Links

:: The Melbourne Declaration on 100% Voluntary Non-remunerated Donation of Blood and Blood Components [pdf 15kb]
:: http://www.wbdd.org/

 

The Melbourne Declaration on

100% Voluntary Non-remunerated Donation of

Blood and Blood Components

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The Melbourne Declaration on ‘100% Voluntary Non-remunerated Donation of Blood and Blood Components’ is founded on the policies articulated in World Health Assembly resolution WHA28.72 Utilization and Supply of Human Blood and Blood Products which urges Member States to promote the development of national blood services based on voluntary non-remunerated blood donation and is supported by resolution WHA58.13 Blood Safety: Proposal to Establish World Blood Donor Day.
We, more than 65 experts in transfusion medicine, policy makers, government and non-government representatives from 40 countries across WHO regions met on 9-11 June 2009 in Melbourne, Australia, as participants in the Global Consultation on 100% Voluntary Non-Remunerated Blood Donation (VNRBD) of Blood and Blood Components, organized by the World Health Organization in collaboration with the Australian Department of Health and Ageing, the Australian Red Cross Blood Service, the Australian and New Zealand Society of Blood Transfusion and the International Federation of Red Cross and Red Crescent Societies, and endorse the following Melbourne Declaration:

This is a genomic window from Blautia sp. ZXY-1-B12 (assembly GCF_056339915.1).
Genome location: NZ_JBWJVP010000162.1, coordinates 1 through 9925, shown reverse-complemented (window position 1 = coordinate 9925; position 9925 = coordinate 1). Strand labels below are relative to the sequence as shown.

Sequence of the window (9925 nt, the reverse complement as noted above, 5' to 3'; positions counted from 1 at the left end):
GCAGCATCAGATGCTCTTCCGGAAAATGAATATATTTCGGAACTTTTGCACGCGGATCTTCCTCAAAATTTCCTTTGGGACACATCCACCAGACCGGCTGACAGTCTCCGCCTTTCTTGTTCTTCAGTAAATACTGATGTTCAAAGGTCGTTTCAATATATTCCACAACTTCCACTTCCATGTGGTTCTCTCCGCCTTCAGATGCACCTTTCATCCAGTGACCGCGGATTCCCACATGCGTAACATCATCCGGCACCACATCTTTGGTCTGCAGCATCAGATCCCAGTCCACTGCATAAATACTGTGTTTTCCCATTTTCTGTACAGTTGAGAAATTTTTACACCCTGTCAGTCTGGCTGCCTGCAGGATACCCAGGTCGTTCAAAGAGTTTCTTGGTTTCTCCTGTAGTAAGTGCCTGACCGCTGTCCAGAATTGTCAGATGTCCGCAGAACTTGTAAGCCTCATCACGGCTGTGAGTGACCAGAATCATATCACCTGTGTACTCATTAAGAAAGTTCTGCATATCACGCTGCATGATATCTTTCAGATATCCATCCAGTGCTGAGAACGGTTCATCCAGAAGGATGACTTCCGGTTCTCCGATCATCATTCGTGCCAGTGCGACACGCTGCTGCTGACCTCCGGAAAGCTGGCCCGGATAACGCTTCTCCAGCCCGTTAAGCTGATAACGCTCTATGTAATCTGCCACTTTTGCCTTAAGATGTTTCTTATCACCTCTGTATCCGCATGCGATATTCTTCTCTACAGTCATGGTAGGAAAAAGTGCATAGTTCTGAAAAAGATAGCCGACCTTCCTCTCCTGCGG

Recognize that safe blood and blood products and their transfusion is a critical aspect of health care and public health that saves millions of lives and improves the health and quality of life of many patients;
Recognize the importance of protecting donors’ welfare and appreciating their generous donations of the gift of life;
Acknowledge that the realisation of the health related Millennium Development Goals to reduce child mortality (Goal 4), to improve maternal health (Goal 5) and to combat HIV/AIDS, malaria and other diseases (Goal 6) is dependant on universal access to safe blood transfusion;
Recognize that evidence supports that regular voluntary, non-remunerated blood donors are the cornerstone of a safe and sustainable national supply of blood and blood products sufficient to meet the transfusion requirements of the patient population;